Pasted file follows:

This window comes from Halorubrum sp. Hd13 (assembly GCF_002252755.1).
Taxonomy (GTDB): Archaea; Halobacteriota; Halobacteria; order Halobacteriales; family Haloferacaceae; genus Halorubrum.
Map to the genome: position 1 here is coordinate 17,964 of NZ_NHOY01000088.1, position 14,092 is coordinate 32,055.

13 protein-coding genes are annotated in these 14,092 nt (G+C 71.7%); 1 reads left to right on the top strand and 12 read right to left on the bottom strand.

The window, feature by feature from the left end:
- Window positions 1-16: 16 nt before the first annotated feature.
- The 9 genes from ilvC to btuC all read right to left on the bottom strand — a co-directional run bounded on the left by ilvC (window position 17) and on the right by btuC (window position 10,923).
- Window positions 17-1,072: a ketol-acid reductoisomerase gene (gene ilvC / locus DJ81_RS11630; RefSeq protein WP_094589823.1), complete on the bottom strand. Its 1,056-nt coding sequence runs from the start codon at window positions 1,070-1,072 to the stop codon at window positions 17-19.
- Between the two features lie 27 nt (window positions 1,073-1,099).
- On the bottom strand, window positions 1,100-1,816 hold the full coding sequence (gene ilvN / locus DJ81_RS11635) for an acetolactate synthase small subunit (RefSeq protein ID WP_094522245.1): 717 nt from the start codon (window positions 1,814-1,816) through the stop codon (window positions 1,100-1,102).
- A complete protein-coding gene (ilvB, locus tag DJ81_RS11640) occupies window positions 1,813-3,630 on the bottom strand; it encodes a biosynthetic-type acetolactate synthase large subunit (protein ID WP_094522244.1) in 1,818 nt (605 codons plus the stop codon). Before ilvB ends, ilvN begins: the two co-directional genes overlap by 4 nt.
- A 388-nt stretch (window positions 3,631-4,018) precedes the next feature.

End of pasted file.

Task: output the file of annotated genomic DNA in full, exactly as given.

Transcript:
This window comes from Halorubrum sp. Hd13 (assembly GCF_002252755.1).
Taxonomy (GTDB): Archaea; Halobacteriota; Halobacteria; order Halobacteriales; family Haloferacaceae; genus Halorubrum.
Map to the genome: position 1 here is coordinate 17,964 of NZ_NHOY01000088.1, position 14,092 is coordinate 32,055.

13 protein-coding genes are annotated in these 14,092 nt (G+C 71.7%); 1 reads left to right on the top strand and 12 read right to left on the bottom strand.

The window, feature by feature from the left end:
- Window positions 1-16: 16 nt before the first annotated feature.
- The 9 genes from ilvC to btuC all read right to left on the bottom strand — a co-directional run bounded on the left by ilvC (window position 17) and on the right by btuC (window position 10,923).
- Window positions 17-1,072: a ketol-acid reductoisomerase gene (gene ilvC / locus DJ81_RS11630; RefSeq protein WP_094589823.1), complete on the bottom strand. Its 1,056-nt coding sequence runs from the start codon at window positions 1,070-1,072 to the stop codon at window positions 17-19.
- Between the two features lie 27 nt (window positions 1,073-1,099).
- On the bottom strand, window positions 1,100-1,816 hold the full coding sequence (gene ilvN / locus DJ81_RS11635) for an acetolactate synthase small subunit (RefSeq protein ID WP_094522245.1): 717 nt from the start codon (window positions 1,814-1,816) through the stop codon (window positions 1,100-1,102).
- A complete protein-coding gene (ilvB, locus tag DJ81_RS11640) occupies window positions 1,813-3,630 on the bottom strand; it encodes a biosynthetic-type acetolactate synthase large subunit (protein ID WP_094522244.1) in 1,818 nt (605 codons plus the stop codon). Before ilvB ends, ilvN begins: the two co-directional genes overlap by 4 nt.
- A 388-nt stretch (window positions 3,631-4,018) precedes the next feature.